He addressed the men. “How many of you feel like warriors? I mean, you would dive over sofas, wielding swords to protect your families, right?” All the men raised their hands. “I mean, women don’t feel that way, or maybe they do. How many women feel like a warrior?” I shot my fist clenched hand, straight in the air, not realizing mine was the only hand in the air. “Okay! Guess there’s one of you Zena warriors,” he laughed in jest.
I put my hand down and each of my teen boys along with my husband, gave me a fist bump.
Over the past 8 years, I have been more aware of my position, my stance. Raising three teenage boys and one teenage girl, I have drawn the line in the sand more than once, staking my claim, brandishing my sword.
He came home after school. It had been a rough year already and each day seemed to place on him a greater weight than the day before. Listening day after day to the lies surrounding him, he walked through the door with his head down and his shoulders slumped over. His backpack looked like it contained nothing but stones carved from layers of unkind words. He had a teacher who had repeatedly referred to him as a girl. Months this went on before he shared with us. His entire class would correct the teacher, “HE’s a HE.” She’d brush them off only to address him once again as “her”. He is beautiful. Visually stunning and pre-puberty, there was nothing hard with which to chisel out his features. But, still. That teacher knew better. Then there was the big kid who towered over my short son, lording his power, daily, over my little guy. Being too kind to defend himself, he faced the bully day after day until his face no longer knew how to look up, it permanently looked to the floor.
Being an actor, my kid morphed, assuming any role where he’d be accepted. This just caused more confusion as he struggled to be authentic on stage competing with his peers who were the best of the best in our state.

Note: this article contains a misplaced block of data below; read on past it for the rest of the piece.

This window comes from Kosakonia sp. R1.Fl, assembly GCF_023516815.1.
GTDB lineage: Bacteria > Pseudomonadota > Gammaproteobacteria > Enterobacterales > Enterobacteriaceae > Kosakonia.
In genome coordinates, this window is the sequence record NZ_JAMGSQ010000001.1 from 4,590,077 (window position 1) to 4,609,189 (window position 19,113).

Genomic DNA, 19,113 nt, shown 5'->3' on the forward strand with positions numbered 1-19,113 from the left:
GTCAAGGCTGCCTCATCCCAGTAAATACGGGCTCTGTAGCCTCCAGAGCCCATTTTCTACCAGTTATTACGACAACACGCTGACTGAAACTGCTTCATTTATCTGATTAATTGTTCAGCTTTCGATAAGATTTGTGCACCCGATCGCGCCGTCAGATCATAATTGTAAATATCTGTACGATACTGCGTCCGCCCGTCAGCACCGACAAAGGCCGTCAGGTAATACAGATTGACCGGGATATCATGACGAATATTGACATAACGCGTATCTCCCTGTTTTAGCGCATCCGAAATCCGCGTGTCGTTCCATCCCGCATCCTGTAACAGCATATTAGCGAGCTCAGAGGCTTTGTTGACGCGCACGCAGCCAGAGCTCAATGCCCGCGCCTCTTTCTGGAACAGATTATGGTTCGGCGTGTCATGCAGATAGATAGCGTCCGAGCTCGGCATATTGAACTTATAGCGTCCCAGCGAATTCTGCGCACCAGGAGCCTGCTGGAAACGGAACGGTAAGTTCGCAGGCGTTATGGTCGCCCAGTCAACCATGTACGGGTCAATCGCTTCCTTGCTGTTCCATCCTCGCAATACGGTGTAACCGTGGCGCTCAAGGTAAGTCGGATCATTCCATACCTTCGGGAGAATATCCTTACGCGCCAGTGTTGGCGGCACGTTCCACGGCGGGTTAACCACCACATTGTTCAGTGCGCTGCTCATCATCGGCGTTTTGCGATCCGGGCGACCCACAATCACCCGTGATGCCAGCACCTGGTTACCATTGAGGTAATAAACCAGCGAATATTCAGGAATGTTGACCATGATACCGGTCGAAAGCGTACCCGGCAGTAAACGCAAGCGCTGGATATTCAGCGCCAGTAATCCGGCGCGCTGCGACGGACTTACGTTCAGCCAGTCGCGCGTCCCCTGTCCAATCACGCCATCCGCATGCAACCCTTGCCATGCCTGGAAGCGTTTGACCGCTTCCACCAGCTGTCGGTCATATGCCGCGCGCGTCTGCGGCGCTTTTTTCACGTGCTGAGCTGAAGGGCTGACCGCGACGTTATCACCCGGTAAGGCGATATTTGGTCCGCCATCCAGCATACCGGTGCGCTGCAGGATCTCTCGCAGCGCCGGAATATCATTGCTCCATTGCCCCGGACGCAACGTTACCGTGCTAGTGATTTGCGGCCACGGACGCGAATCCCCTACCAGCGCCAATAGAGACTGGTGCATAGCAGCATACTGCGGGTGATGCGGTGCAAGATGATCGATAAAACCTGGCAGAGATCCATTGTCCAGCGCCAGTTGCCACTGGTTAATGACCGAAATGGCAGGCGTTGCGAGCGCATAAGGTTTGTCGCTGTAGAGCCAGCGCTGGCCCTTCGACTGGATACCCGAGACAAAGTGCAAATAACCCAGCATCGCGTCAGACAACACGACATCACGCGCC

Once, he arrived to a new movement class, only to be invited to sit in a circle around a copper pot filled with cow dung and ghee. It was being burned to purify the air in the (public) school he attended. He was then instructed to repeat a mantra, in a different language, that the teacher chanted. My kid panicked. He had just spent a year abroad as a missionary kid learning the power of the spoken word and knowing that this was not just a “scientific practice”. He ran from the room marking himself, once again, as different.
As he walked through our front door that afternoon, I took my warrior mama sword out, lifting it high above my head and I rested it gently yet firmly on his shoulder. “You were made in the image of God and He has looked at you and said, ‘He is good. He is perfect, just the way he is.’ His plans for you are good and right. He will make a way for you, where there is no way. He will go before you and behind you. You are not alone. He loves you and will take all of this and redeem it. It will not be wasted. It will be made beautiful. You are a wonderful son and will one day be an incredible man and father. You are brave and I love you.”
This was the first time I watched truth, visually break chains and shackles. With each sentence and declaration, it was as if those stones and weights were falling to the floor. He slowly stood taller, straightened out his shoulders, lifted his head up and looked me in the eyes.
It didn’t fix all the things, but it did for a moment show me that I had a weapon more powerful than what he faced day in and day out. I had truth.
I pledged that day in my heart to be a warrior. I committed to fight for my kids, starting with my oldest, daily conditioning myself to be on my knees interceding on their behalf. I determined to wage war against the world they lived in, battling the lies with the truth. In the beginning my muscles tired quickly and were unsure of themselves. But that day in church, with feet firmly planted and grounded, I threw my fist in the air knowing full well I am a warrior, a warrior raising future warriors. And I’ll be damned if I let the enemy gain any ground.
*This post was originally published at Deeper Story.
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